The investment function within E supports Scotland’s SME funding market to improve access to early-stage growth capital. The early stage is defined as the pipeline of pre-start-up, start-up, growing and expanding businesses, frequently technology-based, that have the potential to achieve high growth. Two long-standing equity-based instruments operated by SE but available to companies from the HIE and SOSE areas as well, are:

  • The Scottish Co-investment Fund (SCF), which is designed to address financing gaps in co-operation with accredited co-investment partners. Investment can be made in companies from start-up, early-stage to expanding businesses seeking to develop products and/or markets. Through this fund, SE can: match accredited investment partners up to a maximum of 50% of the total funding package on a commercial basis; provide from GBP 10 000 up to GBP 2 million, as part of a total deal size typically ranging from GBP 20 000 up to GBP 10 million.

  • The Scottish Venture Fund, which invests in start-ups, early-stage and expanding businesses seeking funding to develop products and/or markets. This fund can invest alongside private sector investors on equal terms, up to a maximum of 50% of the total funding package on a commercial basis. In this case, SE is a “gap” funder, so companies should seek to maximise private sector investment first. SE can provide from GBP 10 000 up to GBP 2 million, as part of a total deal size typically ranging from GBP 20 000 to GBP 10 million.

In 2020, the Scottish Government also funded an Early Stage Growth Challenge Fund, delivered by SE, and grant and investment funding of almost GBP 25 million was committed to 90 innovative, early-stage businesses in Scotland whose growth ambitions were impacted by the onset of the COVID-19 pandemic.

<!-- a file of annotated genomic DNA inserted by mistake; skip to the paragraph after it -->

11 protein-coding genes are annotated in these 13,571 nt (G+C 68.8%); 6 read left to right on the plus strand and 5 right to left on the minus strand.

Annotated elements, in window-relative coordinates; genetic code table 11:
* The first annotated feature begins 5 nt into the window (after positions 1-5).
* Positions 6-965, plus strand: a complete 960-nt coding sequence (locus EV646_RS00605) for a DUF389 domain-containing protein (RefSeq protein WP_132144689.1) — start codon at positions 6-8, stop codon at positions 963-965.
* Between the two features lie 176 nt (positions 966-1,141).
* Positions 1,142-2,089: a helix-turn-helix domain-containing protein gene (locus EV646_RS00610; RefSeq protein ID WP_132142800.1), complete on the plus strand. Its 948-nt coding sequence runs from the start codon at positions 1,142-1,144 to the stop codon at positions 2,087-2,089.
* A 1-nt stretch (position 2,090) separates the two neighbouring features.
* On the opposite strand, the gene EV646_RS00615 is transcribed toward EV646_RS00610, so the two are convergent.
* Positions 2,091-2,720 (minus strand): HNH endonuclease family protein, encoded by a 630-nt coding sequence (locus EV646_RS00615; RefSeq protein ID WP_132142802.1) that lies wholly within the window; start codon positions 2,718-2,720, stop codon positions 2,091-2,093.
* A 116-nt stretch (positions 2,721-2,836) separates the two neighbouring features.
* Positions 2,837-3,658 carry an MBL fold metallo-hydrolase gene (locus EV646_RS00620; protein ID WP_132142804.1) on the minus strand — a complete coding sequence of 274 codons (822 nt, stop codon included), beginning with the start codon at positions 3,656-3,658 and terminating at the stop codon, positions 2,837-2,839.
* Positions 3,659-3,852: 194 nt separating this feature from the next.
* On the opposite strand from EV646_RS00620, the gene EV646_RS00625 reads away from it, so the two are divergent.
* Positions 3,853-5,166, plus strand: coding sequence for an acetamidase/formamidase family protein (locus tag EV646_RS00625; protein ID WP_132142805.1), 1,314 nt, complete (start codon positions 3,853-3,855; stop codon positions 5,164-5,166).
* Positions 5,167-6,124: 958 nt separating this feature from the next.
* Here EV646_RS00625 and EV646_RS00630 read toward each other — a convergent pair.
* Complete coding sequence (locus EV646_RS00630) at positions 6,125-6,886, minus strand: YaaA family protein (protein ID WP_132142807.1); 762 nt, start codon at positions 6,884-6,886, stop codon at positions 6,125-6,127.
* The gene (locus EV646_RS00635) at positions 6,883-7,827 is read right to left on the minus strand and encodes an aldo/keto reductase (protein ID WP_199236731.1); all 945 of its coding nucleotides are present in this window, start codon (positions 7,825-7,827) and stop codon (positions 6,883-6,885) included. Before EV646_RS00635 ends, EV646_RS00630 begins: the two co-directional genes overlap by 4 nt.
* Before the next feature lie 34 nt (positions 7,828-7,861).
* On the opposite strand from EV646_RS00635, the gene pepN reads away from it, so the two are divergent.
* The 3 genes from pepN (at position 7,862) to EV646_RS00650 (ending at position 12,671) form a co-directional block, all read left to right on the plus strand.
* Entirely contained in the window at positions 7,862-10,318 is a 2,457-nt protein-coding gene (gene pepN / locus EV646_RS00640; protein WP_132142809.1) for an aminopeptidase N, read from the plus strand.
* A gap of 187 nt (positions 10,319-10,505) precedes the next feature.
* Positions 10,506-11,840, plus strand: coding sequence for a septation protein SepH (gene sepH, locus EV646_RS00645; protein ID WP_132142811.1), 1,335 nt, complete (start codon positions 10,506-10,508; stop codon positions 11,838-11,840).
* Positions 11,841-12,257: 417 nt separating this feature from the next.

Another main instrument is the Scottish Growth Scheme, launched in 2016, which sought to provide up to GBP 500 million of financial support to help businesses grow. The scheme is delivered, across Scotland, through by a portfolio of five funds offering microfinance, loan and equity support to businesses:

  • DSL Business Finance (microfinance) provides loans of up to GBP 25 000 to start-ups and small businesses.

  • Business Loans Scotland (loans) provides loans in the range of GBP 25 000 to GBP 250 000 for SMEs with growth ambitions.

  • UMi Debt Finance Scotland (loans) provides loans in the range of GBP 25 000 to GBP 250 000 for SMEs with growth ambitions.

  • Foresight (equity) provides equity investment of up to GBP 2 million within a deal ceiling of GBP 10 million for SMEs with high growth potential.

  • Techstart Ventures (equity) provides equity investment of up to GBP 2 million within a deal ceiling of GBP 10 million for high-growth start-ups and young, innovative SMEs.

From 30 April 2021 to 31 March 2022, the Scottish Growth Scheme unlocked a total investment of some GBP 171 million for 148 businesses, with an average payment of GBP 1.15 million.

The Scottish National Investment Bank (SNIB) is expected to have an expanding role as a key source of investment across Scotland, including in rural areas. The Scottish Government expects the SNIB to invest GBP 2 billion of public capital over the bank’s first ten years (2021-30) with GBP 800 million of public capital to be committed to investment by the end of the 2024/25 financial year. The bank has adopted a mission-driven approach with a focus on three core missions as summarised in Figure 3.4.